5 ways to become a master negotiator

Mary Delaney | The Oracles

Life is a series of negotiations, be it buying a car, asking for a raise, or entering a collaborative business partnership. Five members of The Oracles share the persuasion strategies that helped them handle higher stakes and close monster deals.

1. Embrace the "51/49" rule

I've negotiated my whole life. When I was 22, I was buying hundreds of thousands of dollars' worth of wine. It may seem counterintuitive, but in any business deal, I always try to leave a little bit on the table for the other side.

The 51/49 rule embodies this mentality: I try to bring at least 51 percent of value to all my relationships. To build and maintain relationships, there needs to be a value exchange, and I like the leverage of providing more of that value.

A way to start thinking like this is to ask yourself, "How do I over-deliver so my partner says good things about me behind my back?" That was important to me when collaborating with Apple and with K-Swiss and will continue with everything else I develop moving forward.

When you give more without expectation of reciprocation you're in a more powerful position. You need less and people value you more. In life or business, give first.

Also, know that some things are non-negotiable; one way to know is if it makes you uncomfortable. Don't do things that make you feel gross. Always stay true to who you are.Gary Vaynerchuk, founder and CEO of VaynerMedia (700+ employees with over $100 million in annual revenue), NYT-bestselling author, and mentor on "Planet of the Apps"

2. Know who has more options

A lot of life is pure Game Theory. (There's a good book on this.) You have to understand what Nobel Prize Winner John Nash (portrayed in the movie, "A Beautiful Mind") clearly understood: you can't just think of things from your side of the negotiation; every action has an opposite, equal reaction.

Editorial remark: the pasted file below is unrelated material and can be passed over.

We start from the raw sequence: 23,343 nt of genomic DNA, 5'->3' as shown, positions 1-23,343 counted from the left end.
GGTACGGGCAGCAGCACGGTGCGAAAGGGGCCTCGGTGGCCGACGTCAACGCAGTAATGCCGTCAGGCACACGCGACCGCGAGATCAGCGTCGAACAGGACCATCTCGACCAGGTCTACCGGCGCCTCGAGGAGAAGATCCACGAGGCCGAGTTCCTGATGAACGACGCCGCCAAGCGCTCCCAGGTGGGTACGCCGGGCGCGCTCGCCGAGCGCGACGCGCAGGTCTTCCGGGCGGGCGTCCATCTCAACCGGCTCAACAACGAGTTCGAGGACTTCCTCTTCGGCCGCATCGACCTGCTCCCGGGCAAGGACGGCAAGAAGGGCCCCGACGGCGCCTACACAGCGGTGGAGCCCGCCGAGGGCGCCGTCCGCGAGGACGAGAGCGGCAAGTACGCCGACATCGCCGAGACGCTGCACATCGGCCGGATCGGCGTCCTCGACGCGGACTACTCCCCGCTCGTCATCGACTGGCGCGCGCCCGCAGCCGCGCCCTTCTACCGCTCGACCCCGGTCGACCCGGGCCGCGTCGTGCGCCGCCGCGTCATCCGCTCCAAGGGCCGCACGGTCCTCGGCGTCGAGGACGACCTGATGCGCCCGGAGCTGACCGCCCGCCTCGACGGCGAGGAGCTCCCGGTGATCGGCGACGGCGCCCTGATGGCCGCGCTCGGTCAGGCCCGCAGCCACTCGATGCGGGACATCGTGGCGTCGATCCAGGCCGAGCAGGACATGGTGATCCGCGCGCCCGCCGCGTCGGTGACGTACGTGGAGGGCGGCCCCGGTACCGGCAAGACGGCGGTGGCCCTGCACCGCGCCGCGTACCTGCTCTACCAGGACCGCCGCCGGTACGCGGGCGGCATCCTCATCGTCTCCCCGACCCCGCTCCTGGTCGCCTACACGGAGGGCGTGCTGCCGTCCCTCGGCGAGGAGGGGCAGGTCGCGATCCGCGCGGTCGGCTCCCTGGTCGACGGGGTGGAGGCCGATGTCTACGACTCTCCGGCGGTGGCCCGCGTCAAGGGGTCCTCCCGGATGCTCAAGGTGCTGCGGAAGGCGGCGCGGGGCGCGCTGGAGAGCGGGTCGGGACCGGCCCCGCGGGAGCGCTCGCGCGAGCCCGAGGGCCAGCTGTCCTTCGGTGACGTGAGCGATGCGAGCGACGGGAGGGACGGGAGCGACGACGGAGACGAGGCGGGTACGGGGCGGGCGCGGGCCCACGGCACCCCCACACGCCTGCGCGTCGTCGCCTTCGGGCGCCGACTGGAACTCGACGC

First, you must be able to read the situation and know whether you're in a position of dominance or a place of submission. If you're in a position of dominance, you could proceed very aggressively because the other side has fewer options.

If you're in a position of subservience, you're going to have to be nicer, slower, and more patient. As Bruce Lee said, "Be like water." Patience is a powerful negotiation skill.

Ultimately, you need to know how to take the lead and say, "Take my price or get lost," and how to compromise. Assess the number of choices the other side has to know if you're in a position of dominance or submission. The more options I have, the less dominance you have.Tai Lopez, investor and advisor to multiple multimillion-dollar businesses, who has built an eight-figure online empire; connect with Tai on Snapchat, Facebook, Instagram, or YouTub

3. Focus on the value you bring

Your ability to persuade others is a skill that's important to cultivate in all areas of your life, and one that affects all your relationships.

When negotiating anything, your goal is to come to an agreement by building value in your offer. The focal point of the negotiation should be the solution provided by your product, service, or idea not the price or what you get.